So, it's important to support the body's inherent detoxification capabilities by implementing a consistent strategy of expelling toxins from cells and intercepting them before they can wreak havoc.
The Body's Natural Detoxification Process
The body's detoxification process has a series of phases that must work in unison to eliminate harmful substances.The liver is the central detoxification organ and detoxifies in three phases:
- Phase I: Toxins are removed from cells and organs. Enzymes then transform them into less-harmful compounds.
- Phase II: Chemicals bind to toxins, prepping them for elimination. The glutathione pathway is essential for detoxifying heavy metals in this phase.
- Phase III: Processed toxins are transported from the blood to the liver, then to bile, and are removed from the body through urine, feces, or sweat.
An Expert's Guide to Complete Detoxification
“Most people have big stores of toxins in their bodies and need to not only do a formal detox to clear them out, but incorporate detoxification into their lifestyle,” Christopher Shade told me in a recent interview on Discovering True Health, a YouTube channel and podcast dedicated to health and wellness.Mr. Shade holds a doctorate in environmental sciences and bioanalytical chemistry and is the founder of Quicksilver Scientific, an advanced nutritional systems manufacturer with a focus on detoxification.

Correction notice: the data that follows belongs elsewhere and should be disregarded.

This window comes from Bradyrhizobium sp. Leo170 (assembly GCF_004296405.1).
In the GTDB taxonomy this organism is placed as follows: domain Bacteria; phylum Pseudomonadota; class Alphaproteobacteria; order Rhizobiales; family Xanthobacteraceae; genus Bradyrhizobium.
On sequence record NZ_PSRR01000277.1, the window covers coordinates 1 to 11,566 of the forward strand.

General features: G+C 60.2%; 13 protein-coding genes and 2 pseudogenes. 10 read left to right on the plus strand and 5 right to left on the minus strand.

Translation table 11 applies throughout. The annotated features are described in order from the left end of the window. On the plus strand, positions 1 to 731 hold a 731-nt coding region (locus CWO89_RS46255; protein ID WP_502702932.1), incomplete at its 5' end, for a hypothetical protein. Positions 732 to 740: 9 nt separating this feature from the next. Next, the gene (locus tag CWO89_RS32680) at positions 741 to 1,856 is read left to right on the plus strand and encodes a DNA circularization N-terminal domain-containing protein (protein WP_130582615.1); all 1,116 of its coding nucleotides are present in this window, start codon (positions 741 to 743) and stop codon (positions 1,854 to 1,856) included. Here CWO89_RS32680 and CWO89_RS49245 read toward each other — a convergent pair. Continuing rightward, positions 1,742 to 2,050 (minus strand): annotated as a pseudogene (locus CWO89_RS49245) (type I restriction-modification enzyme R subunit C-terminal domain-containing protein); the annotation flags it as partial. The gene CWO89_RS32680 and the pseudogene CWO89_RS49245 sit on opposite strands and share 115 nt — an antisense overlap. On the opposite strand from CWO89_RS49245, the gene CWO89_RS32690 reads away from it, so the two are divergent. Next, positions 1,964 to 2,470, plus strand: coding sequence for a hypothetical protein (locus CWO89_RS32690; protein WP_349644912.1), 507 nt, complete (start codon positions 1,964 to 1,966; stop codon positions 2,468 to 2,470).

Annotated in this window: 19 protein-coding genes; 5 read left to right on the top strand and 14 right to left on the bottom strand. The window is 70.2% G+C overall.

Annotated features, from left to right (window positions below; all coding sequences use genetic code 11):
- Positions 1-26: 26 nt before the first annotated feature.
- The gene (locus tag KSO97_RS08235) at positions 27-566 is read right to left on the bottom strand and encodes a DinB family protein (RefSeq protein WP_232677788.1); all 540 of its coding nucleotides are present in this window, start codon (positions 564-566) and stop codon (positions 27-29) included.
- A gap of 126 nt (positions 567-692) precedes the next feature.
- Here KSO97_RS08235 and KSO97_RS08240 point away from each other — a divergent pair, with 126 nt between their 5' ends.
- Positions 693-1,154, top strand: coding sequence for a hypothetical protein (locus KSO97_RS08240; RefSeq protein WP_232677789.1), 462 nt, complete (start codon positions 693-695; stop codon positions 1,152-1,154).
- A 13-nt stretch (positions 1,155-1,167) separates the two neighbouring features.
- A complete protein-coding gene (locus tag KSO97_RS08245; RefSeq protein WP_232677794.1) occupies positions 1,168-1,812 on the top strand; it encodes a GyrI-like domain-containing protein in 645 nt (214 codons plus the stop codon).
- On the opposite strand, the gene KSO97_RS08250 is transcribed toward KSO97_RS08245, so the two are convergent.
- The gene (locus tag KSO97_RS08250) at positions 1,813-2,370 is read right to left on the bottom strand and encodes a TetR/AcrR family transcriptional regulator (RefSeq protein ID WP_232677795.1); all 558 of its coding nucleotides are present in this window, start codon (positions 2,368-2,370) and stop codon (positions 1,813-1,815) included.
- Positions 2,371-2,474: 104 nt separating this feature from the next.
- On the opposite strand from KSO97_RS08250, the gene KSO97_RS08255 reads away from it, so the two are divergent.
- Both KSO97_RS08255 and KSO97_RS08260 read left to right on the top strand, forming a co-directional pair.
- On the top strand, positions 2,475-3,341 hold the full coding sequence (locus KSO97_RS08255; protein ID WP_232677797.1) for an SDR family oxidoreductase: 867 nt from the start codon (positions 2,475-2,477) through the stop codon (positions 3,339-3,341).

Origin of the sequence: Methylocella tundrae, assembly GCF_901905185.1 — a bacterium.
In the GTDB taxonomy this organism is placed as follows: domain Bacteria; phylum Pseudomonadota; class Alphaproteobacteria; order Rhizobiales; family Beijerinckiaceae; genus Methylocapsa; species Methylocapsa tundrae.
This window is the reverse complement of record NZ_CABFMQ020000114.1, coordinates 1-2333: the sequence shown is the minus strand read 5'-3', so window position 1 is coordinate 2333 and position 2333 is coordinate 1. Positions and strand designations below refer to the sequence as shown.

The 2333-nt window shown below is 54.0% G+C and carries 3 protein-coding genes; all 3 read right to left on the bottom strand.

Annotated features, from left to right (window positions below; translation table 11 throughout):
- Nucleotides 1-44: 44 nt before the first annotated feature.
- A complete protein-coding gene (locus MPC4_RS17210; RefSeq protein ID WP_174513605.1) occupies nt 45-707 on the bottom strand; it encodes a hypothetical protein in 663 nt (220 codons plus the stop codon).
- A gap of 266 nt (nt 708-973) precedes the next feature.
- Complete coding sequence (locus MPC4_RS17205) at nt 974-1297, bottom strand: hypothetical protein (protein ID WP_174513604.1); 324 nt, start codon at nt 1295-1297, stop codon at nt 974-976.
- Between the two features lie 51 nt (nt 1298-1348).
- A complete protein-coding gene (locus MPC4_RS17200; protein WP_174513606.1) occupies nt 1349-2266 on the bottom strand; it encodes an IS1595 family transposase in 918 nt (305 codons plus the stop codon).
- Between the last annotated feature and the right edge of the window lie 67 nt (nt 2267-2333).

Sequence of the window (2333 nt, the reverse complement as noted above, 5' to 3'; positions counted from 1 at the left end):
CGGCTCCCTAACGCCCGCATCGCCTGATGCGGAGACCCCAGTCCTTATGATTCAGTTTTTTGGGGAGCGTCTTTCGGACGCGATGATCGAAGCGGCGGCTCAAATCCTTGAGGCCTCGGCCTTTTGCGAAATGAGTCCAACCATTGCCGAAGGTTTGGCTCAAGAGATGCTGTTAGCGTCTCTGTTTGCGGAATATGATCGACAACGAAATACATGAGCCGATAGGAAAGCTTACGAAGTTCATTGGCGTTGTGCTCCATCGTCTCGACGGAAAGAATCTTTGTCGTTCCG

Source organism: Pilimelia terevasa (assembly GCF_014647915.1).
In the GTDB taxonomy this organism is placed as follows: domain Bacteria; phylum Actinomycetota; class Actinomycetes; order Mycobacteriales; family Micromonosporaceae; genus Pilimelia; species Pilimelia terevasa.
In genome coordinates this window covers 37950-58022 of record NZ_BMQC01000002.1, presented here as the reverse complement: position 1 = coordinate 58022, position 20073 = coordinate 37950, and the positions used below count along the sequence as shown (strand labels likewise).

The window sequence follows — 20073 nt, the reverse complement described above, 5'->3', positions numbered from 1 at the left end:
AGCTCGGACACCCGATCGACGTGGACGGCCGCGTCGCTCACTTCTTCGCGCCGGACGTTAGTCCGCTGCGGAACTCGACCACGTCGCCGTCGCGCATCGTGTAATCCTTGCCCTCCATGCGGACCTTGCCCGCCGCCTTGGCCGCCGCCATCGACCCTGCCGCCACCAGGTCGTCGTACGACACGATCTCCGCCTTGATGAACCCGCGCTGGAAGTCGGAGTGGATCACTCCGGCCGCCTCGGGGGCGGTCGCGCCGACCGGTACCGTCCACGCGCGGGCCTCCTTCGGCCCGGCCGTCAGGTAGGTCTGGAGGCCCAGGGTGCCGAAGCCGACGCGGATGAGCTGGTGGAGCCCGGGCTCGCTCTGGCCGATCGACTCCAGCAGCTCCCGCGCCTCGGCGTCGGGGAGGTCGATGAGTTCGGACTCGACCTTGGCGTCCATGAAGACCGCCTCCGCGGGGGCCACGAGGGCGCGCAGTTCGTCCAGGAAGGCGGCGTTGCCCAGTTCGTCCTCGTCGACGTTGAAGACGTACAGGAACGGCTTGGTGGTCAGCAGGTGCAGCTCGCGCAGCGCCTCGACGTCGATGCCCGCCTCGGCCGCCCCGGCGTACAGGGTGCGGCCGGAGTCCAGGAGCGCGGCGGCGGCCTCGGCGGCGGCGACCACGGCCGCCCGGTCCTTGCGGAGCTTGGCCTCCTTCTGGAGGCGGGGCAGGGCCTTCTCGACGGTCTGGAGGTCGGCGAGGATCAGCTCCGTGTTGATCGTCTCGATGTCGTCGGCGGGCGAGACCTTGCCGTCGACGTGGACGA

“Accordingly, it is imperative that health providers understand the fundamentals of detoxification physiology and biochemistry to secure functioning of the organs of elimination,” the study states.
'Push and Catch'Effective detox hinges on a simple insight: We push toxins out of cells, then catch and bind them before they cause damage, Mr. Shade said.
“I call this ‘push and catch,’” he said.
Proper detoxification requires supporting all phases while moving toxins in the right direction—from cells to tissues to total elimination.
The “push” phase stimulates cells to release toxins for liver processing and bile secretion into the gastrointestinal tract.
The “catch” phase follows within 30 minutes, using binders to eliminate toxins.
Without this binder step, toxins dumped into the intestines can be reabsorbed, causing detox side effects, Mr. Shade said.
There are several core concepts to Mr. Shade's detoxification strategy.
The liver relies on many enzymes and molecules to detoxify, but one of the most important when it comes to detoxification is glutathione.
Mr. Shade stresses that glutathione can become chronically depleted by toxins and lost during the removal and elimination of mercury and other toxins from the cell. Therefore, it’s important to ensure that our bodies have sufficient amounts.
Strategies to increase glutathione include:
Decrease the need for glutathione. This means decreasing the toxic load on the body by avoiding man-made chemicals.
Supplement with antioxidants to decrease oxidative stress. A-lipoic acid has been shown to increase mitochondrial glutathione.
Administer glutathione. It can be done orally, topically, intravenously, intranasally, or in nebulized form. Oral administration is controversial, as not all oral supplements are shown to be effective. Liposomes and S-acetyl glutathione have been shown to be the most effective oral methods.
Supplement with nutrients to promote glutathione production. N-acetylcysteine (NAC) has been shown to increase glutathione levels, although studies vary as to effective dosage levels.
Another strategy, Mr. Shade said, is to encourage our body's natural production of glutathione. This process can be achieved through the Nrf2/ARE pathway, which triggers the production of enzymes and proteins that aid in detoxification, he said.